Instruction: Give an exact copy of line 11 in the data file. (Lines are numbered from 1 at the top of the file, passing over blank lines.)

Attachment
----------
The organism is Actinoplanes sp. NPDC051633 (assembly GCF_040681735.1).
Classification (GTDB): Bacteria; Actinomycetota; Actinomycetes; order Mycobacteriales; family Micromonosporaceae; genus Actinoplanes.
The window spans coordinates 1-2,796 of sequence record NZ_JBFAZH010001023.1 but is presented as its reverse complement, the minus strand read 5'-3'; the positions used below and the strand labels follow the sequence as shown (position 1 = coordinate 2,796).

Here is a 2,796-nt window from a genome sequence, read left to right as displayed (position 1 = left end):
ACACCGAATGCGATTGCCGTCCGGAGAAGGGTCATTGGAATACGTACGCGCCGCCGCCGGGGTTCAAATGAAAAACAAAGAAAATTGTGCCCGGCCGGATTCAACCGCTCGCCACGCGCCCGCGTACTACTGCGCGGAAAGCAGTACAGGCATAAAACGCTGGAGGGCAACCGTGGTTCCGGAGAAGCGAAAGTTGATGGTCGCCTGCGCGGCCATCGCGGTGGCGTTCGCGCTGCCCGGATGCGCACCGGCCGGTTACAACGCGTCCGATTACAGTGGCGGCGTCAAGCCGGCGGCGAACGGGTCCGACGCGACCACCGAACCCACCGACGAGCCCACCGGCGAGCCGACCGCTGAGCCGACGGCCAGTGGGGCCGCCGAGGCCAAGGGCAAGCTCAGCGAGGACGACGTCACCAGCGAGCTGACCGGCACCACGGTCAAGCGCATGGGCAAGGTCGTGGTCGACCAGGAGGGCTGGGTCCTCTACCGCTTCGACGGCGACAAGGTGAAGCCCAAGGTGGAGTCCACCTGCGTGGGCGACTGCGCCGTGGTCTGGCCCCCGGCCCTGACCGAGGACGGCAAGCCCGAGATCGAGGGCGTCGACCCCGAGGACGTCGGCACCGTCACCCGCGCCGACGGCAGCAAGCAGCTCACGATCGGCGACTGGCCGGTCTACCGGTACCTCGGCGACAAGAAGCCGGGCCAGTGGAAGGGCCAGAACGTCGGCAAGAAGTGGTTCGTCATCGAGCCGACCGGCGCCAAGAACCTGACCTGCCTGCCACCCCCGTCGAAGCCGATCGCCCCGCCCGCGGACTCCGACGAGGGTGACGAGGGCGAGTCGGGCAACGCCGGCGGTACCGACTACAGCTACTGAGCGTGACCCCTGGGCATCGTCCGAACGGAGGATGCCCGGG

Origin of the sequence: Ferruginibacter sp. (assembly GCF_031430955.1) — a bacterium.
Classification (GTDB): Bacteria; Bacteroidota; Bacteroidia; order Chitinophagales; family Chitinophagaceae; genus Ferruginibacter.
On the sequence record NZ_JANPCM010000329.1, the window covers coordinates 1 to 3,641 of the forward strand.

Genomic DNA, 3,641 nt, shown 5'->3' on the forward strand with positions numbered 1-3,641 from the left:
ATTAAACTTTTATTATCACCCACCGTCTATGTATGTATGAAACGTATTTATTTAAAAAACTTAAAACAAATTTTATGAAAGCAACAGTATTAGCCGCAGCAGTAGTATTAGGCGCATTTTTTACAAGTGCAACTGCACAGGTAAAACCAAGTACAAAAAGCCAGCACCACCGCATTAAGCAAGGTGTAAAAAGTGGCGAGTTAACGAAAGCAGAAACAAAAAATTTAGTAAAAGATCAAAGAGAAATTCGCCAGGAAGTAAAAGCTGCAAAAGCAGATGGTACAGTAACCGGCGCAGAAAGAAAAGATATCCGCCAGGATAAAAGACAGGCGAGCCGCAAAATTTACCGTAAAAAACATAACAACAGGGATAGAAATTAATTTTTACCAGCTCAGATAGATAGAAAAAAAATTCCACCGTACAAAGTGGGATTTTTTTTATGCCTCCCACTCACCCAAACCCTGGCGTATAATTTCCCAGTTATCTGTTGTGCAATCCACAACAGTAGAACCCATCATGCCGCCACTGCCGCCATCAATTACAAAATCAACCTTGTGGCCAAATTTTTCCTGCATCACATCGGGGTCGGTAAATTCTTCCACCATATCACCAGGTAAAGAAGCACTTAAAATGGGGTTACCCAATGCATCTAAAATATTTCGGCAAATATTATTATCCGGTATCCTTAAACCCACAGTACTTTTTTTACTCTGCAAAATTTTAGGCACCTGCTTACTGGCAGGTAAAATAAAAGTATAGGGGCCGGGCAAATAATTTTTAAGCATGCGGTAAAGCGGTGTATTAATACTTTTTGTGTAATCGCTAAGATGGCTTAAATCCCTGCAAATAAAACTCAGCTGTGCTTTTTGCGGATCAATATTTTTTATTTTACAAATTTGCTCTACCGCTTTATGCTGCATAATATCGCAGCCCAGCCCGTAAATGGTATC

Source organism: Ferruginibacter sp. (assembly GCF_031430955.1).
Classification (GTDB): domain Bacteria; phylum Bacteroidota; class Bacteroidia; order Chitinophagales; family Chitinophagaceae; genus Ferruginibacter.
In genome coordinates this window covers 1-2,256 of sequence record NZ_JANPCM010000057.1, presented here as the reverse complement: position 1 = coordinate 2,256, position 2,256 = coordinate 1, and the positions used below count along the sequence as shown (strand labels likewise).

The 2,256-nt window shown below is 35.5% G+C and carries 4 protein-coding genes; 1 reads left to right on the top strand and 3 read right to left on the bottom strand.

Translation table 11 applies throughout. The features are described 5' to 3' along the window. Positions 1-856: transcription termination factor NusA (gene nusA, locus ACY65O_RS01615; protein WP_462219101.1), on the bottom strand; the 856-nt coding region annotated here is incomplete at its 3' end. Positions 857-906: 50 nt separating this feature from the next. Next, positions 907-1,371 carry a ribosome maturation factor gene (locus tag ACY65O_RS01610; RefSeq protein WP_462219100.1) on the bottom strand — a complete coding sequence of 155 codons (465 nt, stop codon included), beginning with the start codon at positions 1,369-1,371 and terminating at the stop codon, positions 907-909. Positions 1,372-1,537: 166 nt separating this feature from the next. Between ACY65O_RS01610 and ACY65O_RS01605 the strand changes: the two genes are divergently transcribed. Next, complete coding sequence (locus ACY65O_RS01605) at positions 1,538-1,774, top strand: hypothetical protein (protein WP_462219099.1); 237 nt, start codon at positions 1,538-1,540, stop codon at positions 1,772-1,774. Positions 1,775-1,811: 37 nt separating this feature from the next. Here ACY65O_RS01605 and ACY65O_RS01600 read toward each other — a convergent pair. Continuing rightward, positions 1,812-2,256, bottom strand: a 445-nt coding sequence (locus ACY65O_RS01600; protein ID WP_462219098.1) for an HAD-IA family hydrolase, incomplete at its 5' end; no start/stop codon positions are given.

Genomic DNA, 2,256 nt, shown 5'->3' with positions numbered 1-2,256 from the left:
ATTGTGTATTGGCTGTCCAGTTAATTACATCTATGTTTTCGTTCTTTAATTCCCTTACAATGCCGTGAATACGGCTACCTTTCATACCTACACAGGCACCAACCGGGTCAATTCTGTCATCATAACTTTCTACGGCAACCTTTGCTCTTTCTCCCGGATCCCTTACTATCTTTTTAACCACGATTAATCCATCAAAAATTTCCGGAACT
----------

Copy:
Source organism: Ferruginibacter sp. (assembly GCF_031430955.1).